Top Superfoods for Diabetes

Top Superfoods for Diabetes

Posted by Lori Shemek; November 13, 2020

Living with diabetes can be frustrating. Yet, many are unaware that simply making dietary changes can help manage this disease that will lead to better outcomes.  It really does condense down to the types of foods we choose to eat, along with exercise.

The average American ingests a diet extraordinarily high in sugar – 156 lbs. of added sugar annually and a whopping 300 grams of carbohydrates per day.

When you have type 2 diabetes, you either don’t have enough insulin, or your cells have become resistant to it. When that happens, your body can’t control your blood sugar levels and can’t turn food into energy.  With a diet that is chronically high in sugar and other refined carbohydrates, we experience poor glucose and insulin control. Not only that, but low-grade inflammation occurs as well.

Trying to determine which foods are best to eat with diabetes can be challenging. It is important to note that choosing anti-inflammatory foods will help you manage your diabetes and inflammation.

Some of the best foods to help manage diabetes are:

  • Peanuts or Peanut Butter
  • Wild Fatty Fish
  • Avocados
  • Olive Oil
  • Grass-Fed, Pasture-Raised Meats and Poultry
  • Whole Organic Eggs
  • Chia Seeds and Flax Seeds
  • Leafy Greens
  • Cruciferous Veggies
  • Cultured Foods such as Greek Yogurt or Kefir
  • Berries
  • Garlic

However, there is one food that delivers superior results in its ability to powerfully help manage type 2 diabetes: the delicious peanut.  Those in the diabetes community are well aware of peanuts for being a nutritious, hunger satisfying, low-glycemic snack. It’s just one reason the American Diabetes Association considers nuts a “Superfood.”

In fact, for those with elevated fasting blood sugar, eating a single serving of peanuts (about 1 oz.) as a post-dinner, pre-bedtime snack improved blood sugar levels upon waking up in the morning.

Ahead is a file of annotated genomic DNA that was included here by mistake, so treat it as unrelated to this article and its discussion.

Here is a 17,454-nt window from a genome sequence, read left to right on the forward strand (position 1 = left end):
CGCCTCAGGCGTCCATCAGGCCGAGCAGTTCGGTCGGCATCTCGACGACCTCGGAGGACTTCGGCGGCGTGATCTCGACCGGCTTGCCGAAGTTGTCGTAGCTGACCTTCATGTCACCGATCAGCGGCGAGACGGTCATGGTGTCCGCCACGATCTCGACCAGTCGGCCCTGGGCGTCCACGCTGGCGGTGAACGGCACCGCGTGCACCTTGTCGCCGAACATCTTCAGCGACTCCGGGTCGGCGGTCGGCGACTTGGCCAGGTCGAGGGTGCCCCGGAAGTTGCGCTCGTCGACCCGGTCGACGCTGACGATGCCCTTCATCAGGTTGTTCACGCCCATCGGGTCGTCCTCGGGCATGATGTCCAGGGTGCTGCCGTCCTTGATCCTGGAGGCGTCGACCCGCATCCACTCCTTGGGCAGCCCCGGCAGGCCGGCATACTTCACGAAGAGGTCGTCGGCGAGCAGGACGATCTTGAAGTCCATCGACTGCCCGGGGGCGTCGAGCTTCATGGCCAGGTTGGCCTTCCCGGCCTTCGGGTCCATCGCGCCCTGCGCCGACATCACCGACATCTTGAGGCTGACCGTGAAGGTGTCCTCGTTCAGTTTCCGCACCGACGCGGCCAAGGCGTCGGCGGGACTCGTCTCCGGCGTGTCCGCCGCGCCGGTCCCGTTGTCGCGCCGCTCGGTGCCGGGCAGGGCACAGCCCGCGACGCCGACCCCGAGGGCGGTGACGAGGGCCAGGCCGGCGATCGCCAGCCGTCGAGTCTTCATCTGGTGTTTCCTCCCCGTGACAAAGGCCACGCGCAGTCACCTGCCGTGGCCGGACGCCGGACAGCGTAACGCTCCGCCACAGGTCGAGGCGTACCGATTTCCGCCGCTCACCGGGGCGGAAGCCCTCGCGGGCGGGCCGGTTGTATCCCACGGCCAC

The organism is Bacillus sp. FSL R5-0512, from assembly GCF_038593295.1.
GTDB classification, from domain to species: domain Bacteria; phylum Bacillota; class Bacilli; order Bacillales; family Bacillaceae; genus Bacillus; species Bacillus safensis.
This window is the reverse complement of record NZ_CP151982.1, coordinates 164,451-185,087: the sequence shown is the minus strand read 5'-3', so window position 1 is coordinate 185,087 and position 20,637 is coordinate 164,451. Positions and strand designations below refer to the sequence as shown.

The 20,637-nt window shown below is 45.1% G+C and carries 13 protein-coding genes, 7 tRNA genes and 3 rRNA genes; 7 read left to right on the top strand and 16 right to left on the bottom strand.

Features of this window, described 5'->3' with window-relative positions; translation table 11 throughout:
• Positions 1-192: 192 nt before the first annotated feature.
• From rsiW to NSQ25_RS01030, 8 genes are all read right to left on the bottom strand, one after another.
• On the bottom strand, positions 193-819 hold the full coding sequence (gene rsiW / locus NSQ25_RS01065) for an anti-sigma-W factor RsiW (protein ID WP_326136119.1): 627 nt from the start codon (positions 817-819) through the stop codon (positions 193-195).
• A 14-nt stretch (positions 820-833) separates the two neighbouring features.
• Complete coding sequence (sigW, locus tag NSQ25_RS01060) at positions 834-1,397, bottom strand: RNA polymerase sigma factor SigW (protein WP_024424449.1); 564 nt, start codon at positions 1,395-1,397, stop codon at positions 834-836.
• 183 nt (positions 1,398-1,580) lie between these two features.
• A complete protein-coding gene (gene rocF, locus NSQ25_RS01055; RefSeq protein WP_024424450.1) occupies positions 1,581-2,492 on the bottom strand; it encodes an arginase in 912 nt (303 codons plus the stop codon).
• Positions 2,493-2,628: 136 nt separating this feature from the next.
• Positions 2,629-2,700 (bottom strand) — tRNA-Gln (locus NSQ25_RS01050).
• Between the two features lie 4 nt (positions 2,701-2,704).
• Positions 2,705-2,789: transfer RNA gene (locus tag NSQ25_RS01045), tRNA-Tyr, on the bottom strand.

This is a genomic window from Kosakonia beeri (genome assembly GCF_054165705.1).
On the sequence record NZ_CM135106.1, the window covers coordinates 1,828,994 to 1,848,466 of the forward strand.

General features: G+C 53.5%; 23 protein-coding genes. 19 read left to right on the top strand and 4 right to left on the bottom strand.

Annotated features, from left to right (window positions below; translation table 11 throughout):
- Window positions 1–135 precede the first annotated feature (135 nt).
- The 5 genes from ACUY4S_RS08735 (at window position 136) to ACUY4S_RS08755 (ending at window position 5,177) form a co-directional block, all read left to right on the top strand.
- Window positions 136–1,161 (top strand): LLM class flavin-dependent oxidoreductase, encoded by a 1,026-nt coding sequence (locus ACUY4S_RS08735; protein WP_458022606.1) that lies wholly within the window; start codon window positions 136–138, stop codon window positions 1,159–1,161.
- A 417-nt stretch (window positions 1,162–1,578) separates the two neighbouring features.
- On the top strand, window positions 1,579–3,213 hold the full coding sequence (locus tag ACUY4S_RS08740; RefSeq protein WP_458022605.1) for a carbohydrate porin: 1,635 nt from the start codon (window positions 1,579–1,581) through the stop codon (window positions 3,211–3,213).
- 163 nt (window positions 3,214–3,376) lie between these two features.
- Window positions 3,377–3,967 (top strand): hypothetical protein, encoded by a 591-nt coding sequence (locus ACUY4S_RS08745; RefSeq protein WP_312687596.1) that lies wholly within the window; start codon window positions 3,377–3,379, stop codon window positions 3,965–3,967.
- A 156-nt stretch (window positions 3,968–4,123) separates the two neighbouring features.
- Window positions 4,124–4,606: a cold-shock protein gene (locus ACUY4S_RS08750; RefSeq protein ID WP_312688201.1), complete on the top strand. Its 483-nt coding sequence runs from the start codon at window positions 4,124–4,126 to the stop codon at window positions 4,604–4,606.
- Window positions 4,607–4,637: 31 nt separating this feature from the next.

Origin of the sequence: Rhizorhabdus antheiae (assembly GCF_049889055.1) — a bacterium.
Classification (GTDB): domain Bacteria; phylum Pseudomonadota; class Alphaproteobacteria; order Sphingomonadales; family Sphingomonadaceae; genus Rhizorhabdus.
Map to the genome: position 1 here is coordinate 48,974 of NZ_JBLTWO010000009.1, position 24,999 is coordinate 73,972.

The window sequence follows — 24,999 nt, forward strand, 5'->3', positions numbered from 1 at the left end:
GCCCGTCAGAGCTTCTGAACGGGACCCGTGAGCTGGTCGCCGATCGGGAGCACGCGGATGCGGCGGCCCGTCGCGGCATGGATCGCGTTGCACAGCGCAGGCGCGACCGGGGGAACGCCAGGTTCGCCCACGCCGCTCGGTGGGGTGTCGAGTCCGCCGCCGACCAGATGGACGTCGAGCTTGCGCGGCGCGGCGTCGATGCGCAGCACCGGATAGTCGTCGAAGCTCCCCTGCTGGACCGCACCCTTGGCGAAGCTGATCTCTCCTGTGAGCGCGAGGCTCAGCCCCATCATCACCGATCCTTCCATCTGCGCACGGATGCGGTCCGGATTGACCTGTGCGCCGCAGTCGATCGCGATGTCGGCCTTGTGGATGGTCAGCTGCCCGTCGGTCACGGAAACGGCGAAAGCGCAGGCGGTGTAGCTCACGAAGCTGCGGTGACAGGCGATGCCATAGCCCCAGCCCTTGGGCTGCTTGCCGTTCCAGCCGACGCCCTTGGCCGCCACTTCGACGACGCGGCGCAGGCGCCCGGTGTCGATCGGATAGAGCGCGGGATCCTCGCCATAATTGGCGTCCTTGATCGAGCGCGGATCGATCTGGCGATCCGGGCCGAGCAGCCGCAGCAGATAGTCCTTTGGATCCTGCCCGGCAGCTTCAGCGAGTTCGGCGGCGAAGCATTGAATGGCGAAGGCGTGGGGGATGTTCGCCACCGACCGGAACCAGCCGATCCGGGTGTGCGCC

For women specifically, a study found a 21% reduced risk of developing type 2 diabetes was associated with consuming peanut butter at least 5 times per week.

If you’re nuts about nuts, there’s more good news: a 2018 study found peanuts and almonds to be equally effective for lowering blood glucose levels in diabetic patients.  That means more people can enjoy big benefits, at a much smaller cost to the environment — and their wallets.

“This new study highlights that people can choose peanuts as a low-cost option to get the same benefits that they would from a more expensive nut like almonds,” says Dr. Samara Sterling, Director of Research for the Peanut Institute. 

For a healthy, delicious low-carb recipe to make for dinner tonight, check out these delicious chicken wraps.  And for more amazing diabetes-friendly recipes, check out the Peanut Institute’s recipes.

Remember, eating the right foods, while incorporating exercise will help to help keep blood sugar, insulin, and inflammation manageable, can dramatically reduce your risk for complications, while optimizing your health.  



Penn State Study (TBD release in November)

Jiang R, Manson JE, Stampfer MJ, Liu S, Willett WC, Hu FB. Nut and Peanut Butter Consumption and Risk of Type 2 Diabetes  Women. JAMA. 2002;288(20):2554–2560. doi:10.1001/jama.288.20.2554

Hou YY, Ojo O, Wang LL, Wang Q, Jiang Q, Shao XY, Wang XH. A Randomized   Controlled Trial to Compare the Effect of Peanuts and Almonds on the Cardio-Metabolic and Inflammatory Parameters in Patients with Type 2 Diabetes Mellitus. Nutrients. 2018 Oct 23;10(11):1565. doi: 10.3390/nu10111565. PMID: 30360498; PMCID: PMC6267433

Philip Sapp, Kristina Petersen, Penny Kris-Etherton, Fasting Glucose Response to Evening Snacks That Differ by Carbohydrate and Fat Composition: A 6-Week, Randomized, Crossover Trial in Subjects with Impaired Fasting Glucose, Current Developments in Nutrition, Volume 4, Issue Supplement_2, June 2020, Page 1143,